Note: The top of this bread tends to brown really quick. So, halfway through the baking time, you might want to cover the top of the loaf with aluminum foil to avoid excessive browning.

My little girl loved the bread. She chewed on the heel of the loaf (my favorite part of any loaf, too) for a long time and finished every crumb. This morning, apart from fresh bread, we had cheesy french toast with smoked paprika using the older loaf. I think it would have been even better if the bread was a day older, but it was still delicious!

While making this bread is time consuming, it isn't too much work at all. Unless you call waiting work. I assure you - the soft, slightly sweet bread is well worth the wait!
And I think the dough is versatile enough to be used for other things as well. I intend to try lots of things with this dough. Look out!

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In Katrina's Kitchen said...

What a lovely Challah! I love recipes that are such a hit that you make them twice in a row!! ♥- Katrina

spcookiequeen said...

Warm bread always works for me. Your bread looks so good, came out like a bakery. Hopefully you can rest a bit soon. 105, I thought we had it bad yest. at 90.

Briarrose said...

Amazing loaf....the braid work is quite lovely. Beautiful job.

Mary@One Perfect Bite said...

What a lovely challah. I love the way the house smells when bread is baking in the oven. Your loaf looks perfect and I'll wager it was delicious. Feel better soon. Blessings...Mary

theharriedcook said...

I know! I love when that happens too :) Thanks for stopping by!

theharriedcook said...

Thanks so much for your kind words, Gina! :) Yeah the weather is getting pretty unbearable right now... Hoping this heat won't last long... Thanks for stopping by :)

theharriedcook said...

Thank you so much! :) I was glad the way it turned out too...

theharriedcook said...

Thank you, Mary! I adore that fresh bread smell too! :) I am feeling much better already :) thanks!

Xiaolu @ 6 Bittersweets said...

Yay so glad you made your own challah. I made my first loaf recently and it was so yummy and versatile for eating out of hand or french toast, bread pudding, etc! Yours looks great!

BakingSerendipity said...

This bread looks wonderful, but the french toast is over the top! I hope you are feeling better soon and staying cool! It will be 105+ here in Phoenix soon, and I'm trying to ignore the fact that it will happen!

theharriedcook said...

Thank you, Xiaolu! :) I agree about how versatile this bread is... I have been really enjoying this bread! :) Thanks for stopping by...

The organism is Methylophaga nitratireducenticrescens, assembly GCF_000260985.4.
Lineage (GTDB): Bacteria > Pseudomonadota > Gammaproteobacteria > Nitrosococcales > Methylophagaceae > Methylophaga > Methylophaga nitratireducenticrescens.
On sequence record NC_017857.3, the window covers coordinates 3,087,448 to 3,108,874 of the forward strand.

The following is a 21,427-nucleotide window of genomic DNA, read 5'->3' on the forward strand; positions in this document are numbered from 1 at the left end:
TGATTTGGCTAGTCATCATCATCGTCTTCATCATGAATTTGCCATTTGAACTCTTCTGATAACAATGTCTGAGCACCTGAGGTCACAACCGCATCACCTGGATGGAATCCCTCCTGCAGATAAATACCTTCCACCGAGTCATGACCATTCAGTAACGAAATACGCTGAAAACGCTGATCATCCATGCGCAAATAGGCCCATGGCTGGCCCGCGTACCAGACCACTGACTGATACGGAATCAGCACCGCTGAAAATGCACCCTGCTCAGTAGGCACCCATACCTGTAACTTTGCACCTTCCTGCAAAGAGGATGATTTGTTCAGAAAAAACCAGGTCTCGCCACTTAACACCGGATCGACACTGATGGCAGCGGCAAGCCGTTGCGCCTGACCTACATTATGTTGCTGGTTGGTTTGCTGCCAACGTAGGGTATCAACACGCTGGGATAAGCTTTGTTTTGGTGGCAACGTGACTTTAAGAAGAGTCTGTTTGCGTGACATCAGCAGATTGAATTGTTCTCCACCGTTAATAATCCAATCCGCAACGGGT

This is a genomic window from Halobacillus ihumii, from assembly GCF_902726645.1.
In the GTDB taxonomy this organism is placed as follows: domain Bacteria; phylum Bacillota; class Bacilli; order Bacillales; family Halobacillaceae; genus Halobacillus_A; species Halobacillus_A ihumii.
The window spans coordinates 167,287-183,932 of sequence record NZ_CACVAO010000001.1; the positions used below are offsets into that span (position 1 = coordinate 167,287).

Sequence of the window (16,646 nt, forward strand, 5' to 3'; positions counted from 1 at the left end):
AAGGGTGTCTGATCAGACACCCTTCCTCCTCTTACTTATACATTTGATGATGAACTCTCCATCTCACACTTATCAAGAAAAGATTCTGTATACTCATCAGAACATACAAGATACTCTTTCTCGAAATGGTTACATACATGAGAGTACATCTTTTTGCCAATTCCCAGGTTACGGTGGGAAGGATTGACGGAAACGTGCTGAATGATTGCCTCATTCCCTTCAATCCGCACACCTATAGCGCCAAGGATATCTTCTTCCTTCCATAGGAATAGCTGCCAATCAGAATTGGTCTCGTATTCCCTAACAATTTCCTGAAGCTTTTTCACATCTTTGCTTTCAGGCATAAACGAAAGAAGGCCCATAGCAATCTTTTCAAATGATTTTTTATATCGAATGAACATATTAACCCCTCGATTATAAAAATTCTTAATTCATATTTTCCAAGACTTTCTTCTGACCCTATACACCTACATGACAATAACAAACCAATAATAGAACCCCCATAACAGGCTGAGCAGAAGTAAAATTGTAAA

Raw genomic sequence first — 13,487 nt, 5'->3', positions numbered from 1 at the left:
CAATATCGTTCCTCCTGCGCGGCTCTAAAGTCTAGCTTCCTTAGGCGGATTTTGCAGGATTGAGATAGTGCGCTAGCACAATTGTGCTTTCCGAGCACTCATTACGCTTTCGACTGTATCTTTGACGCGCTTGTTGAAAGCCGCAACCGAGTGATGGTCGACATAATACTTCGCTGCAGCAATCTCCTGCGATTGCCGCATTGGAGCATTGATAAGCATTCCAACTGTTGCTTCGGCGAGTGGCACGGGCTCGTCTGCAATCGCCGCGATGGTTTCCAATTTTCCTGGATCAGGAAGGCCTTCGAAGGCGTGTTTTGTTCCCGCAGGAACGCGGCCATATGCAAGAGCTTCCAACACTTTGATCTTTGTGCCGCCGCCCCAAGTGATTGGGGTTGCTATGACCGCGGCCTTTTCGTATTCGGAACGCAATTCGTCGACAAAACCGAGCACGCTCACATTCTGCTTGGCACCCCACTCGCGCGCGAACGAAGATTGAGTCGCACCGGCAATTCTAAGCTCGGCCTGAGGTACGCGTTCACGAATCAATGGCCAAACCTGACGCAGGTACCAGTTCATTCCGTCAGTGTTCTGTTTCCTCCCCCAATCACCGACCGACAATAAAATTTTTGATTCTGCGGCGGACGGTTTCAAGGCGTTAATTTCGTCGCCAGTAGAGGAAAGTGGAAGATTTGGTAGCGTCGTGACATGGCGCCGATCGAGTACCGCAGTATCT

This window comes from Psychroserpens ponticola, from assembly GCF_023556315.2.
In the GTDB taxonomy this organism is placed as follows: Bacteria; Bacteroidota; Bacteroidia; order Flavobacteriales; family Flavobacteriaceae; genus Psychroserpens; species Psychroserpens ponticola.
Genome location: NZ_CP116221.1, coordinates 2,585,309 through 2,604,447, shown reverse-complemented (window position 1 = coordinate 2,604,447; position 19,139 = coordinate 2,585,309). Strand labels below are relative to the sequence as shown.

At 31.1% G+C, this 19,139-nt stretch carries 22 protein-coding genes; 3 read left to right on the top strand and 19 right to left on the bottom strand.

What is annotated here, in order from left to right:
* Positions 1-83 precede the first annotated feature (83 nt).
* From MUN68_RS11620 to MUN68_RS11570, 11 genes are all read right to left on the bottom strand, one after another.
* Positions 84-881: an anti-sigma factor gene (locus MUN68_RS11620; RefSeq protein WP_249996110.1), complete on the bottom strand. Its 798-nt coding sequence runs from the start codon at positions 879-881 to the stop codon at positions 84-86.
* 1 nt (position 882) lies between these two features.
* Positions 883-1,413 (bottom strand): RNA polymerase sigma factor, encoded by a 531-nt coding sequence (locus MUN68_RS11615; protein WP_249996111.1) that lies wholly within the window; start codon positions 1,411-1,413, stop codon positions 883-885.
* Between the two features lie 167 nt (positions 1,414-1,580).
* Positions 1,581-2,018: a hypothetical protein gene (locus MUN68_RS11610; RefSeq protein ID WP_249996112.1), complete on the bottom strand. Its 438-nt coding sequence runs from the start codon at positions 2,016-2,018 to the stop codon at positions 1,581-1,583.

theharriedcook said...

Thanks :) I didn't know it got that hot there... We have now crossed 107 and it's still getting hotter... I am feeling much better thank you! And thanks for stopping by! :)

Pudding Pie Lane said...

I love home made bread, and looking at photos of it. Your camp sounds extremely busy, imagine having to bake for all of them! :P

Sandra's Easy cooking said...

This looks amazingly delicious! Wonderful photos and great post! Thanks for sharing!

Nami said...

Hi Marsha! I hope you had a wonderful Mother's Day weekend. :-) This challah looks so delicious! I can tell from the picture already... I'm not even willing to make homemade bread by myself (it will fail!) and I'm so envious!!! Really beautiful and I wish I can learn making bread from you (in person)!

theharriedcook said...

Thank you, Xinmei! :) You certainly put things in perspective! Thank goodness I didn't have to bake for all of them! :)

theharriedcook said...

Thank you, Sandra! :) I loved visiting your blog and I will be back for more... Thanks for stopping by!

theharriedcook said...

Thanks for your kind words, Nami! It isn't that hard and I am sure you would do a great job if you tried.... I don't think I can teach you much, because I am quite the novice myself... but this recipe was a good one and the bread was fantastic! :) Hope you had an awesome Mother's Day too! :)

theharriedcook said...

Thanks for your kind words, Nami! It isn't that hard and I am sure you would do a great job if you tried.... I don't think I can teach you much, because I am quite the novice myself... but this recipe was a good one and the bread was fantastic! :) Hope you had an awesome Mother's Day too! :)

The Culinary Lens said...

This looks beautiful I can generally only manage a three string braid. I am not  to coordinated LOL